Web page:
If you own a conflicted New Zealand domain name and you want a say in who gets the shorter .nz version, you must register your preference by 18 October 2017.

The Domain Name Commission has changed its policy on ‘conflicted’ second-level .nz domains. The change in policy means some domain registrants must act by October this year if they want a chance to obtain a second-level .nz domain.

Background

Second-level .nz domains (e.g. example.nz instead of example.co.nz) have been available to the public since September 2014. When they became available, registration priority was given to registrants of corresponding third-level domains. So, if you owned example.co.nz, you had the exclusive right to register example.nz over anyone else.

What’s a ‘conflicted’ name?

‘Conflicted’ domains exist where there was more than one third-level domain registrant with priority when second-level domains became available. For example, if example.co.nz and example.net.nz were both registered, example.nz would have ‘conflicted’ status.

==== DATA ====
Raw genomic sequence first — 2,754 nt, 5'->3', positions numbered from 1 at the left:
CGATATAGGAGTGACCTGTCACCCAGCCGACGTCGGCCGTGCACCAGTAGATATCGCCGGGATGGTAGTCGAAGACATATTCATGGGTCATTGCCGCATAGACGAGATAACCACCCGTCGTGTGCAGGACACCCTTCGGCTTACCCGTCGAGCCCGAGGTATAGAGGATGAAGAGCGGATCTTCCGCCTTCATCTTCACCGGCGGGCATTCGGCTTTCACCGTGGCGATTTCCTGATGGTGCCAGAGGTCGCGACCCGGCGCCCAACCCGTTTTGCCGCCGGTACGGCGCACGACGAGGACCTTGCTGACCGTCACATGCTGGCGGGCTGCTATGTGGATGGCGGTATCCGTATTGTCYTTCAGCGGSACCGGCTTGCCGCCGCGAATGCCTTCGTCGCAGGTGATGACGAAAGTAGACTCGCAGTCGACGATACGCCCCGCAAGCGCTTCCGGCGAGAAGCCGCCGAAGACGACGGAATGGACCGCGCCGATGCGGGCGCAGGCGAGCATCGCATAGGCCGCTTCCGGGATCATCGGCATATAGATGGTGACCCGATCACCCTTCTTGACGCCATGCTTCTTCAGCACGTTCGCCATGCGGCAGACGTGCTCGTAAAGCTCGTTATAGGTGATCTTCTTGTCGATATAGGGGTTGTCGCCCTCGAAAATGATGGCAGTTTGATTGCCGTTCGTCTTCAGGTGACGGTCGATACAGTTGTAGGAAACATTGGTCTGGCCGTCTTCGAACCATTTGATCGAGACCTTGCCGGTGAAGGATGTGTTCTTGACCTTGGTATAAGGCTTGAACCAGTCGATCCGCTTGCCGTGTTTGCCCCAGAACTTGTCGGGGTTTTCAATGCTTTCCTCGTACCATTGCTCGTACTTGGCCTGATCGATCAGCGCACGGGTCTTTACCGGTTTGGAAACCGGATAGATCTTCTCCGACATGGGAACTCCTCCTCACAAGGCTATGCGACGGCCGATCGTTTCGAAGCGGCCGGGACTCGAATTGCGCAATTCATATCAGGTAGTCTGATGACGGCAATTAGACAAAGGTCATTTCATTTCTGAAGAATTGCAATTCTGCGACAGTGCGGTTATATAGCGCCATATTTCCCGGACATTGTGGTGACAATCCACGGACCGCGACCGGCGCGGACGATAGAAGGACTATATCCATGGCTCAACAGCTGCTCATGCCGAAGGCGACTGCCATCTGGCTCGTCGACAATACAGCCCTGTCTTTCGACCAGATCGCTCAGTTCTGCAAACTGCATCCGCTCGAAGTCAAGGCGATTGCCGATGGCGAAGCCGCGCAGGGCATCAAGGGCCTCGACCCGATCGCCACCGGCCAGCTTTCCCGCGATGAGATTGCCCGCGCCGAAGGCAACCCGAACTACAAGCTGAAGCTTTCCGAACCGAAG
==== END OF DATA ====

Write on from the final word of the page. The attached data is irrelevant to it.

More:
The DNC’s original policy was that registrants with a claim to these conflicted domains could register their preference online, to say ‘yes I do want the second-level domain’ or ‘no I don’t want it’. If one registrant said they wanted it and the rest said they didn’t, the conflict was resolved.

I’ve lodged my preference: why can’t I get my domain?

There are two common scenarios in which a priority registrant lodges their preference but still can’t obtain the second-level version of their domain. One is where two or more registrants have said they want the second-level domain, which means the domain remains conflicted until the registrants work it out between them. This scenario won’t change under the DNC’s amended policy.

The other scenario is where one or more registrants have failed to lodge any preference, which leaves the domain conflicted indefinitely. The DNC’s change in policy resolves this issue.

The new policy

The DNC wants to reduce the number of conflicted domain names, and assist owners who have lodged their preferences to obtain the second-level domains they are entitled to.

Under the amended policy, registrants of third-level domains associated with a conflicted second-level domain will only have until 18 October 2017 to lodge their preference. If they do not lodge a preference they will be deemed to have no interest in what happens to the second-level domain and will not be entitled to participate any further in the conflict resolution process.

If you are aware you have an interest in a conflicted domain name, it is important to lodge your preference by 18 October 2017 if you want a chance at obtaining the second-level .nz domain.